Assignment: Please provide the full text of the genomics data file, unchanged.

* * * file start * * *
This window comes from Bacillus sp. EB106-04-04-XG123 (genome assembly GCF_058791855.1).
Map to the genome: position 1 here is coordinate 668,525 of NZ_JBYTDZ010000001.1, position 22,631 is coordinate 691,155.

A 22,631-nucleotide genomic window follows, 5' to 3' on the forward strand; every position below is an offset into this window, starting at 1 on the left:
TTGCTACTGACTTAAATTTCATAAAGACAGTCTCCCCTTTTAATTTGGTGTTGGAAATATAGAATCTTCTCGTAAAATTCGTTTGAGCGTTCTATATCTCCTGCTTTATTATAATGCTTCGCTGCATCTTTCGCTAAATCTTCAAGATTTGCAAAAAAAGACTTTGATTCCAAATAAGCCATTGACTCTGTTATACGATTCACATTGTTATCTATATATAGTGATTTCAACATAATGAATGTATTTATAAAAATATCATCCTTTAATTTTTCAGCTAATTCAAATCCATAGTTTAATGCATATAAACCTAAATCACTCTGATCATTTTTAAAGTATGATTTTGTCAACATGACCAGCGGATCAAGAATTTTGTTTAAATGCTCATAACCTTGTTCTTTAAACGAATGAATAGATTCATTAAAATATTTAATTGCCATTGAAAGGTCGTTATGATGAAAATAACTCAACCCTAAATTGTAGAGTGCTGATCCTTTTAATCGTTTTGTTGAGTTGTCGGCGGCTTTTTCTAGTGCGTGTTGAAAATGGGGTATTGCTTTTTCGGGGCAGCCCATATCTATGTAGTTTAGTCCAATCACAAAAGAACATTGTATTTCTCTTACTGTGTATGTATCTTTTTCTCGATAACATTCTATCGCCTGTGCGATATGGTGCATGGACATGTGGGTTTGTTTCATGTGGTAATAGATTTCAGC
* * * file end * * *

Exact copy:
This window comes from Bacillus sp. EB106-04-04-XG123 (genome assembly GCF_058791855.1).
Map to the genome: position 1 here is coordinate 668,525 of NZ_JBYTDZ010000001.1, position 22,631 is coordinate 691,155.

A 22,631-nucleotide genomic window follows, 5' to 3' on the forward strand; every position below is an offset into this window, starting at 1 on the left:
TTGCTACTGACTTAAATTTCATAAAGACAGTCTCCCCTTTTAATTTGGTGTTGGAAATATAGAATCTTCTCGTAAAATTCGTTTGAGCGTTCTATATCTCCTGCTTTATTATAATGCTTCGCTGCATCTTTCGCTAAATCTTCAAGATTTGCAAAAAAAGACTTTGATTCCAAATAAGCCATTGACTCTGTTATACGATTCACATTGTTATCTATATATAGTGATTTCAACATAATGAATGTATTTATAAAAATATCATCCTTTAATTTTTCAGCTAATTCAAATCCATAGTTTAATGCATATAAACCTAAATCACTCTGATCATTTTTAAAGTATGATTTTGTCAACATGACCAGCGGATCAAGAATTTTGTTTAAATGCTCATAACCTTGTTCTTTAAACGAATGAATAGATTCATTAAAATATTTAATTGCCATTGAAAGGTCGTTATGATGAAAATAACTCAACCCTAAATTGTAGAGTGCTGATCCTTTTAATCGTTTTGTTGAGTTGTCGGCGGCTTTTTCTAGTGCGTGTTGAAAATGGGGTATTGCTTTTTCGGGGCAGCCCATATCTATGTAGTTTAGTCCAATCACAAAAGAACATTGTATTTCTCTTACTGTGTATGTATCTTTTTCTCGATAACATTCTATCGCCTGTGCGATATGGTGCATGGACATGTGGGTTTGTTTCATGTGGTAATAGATTTCAGC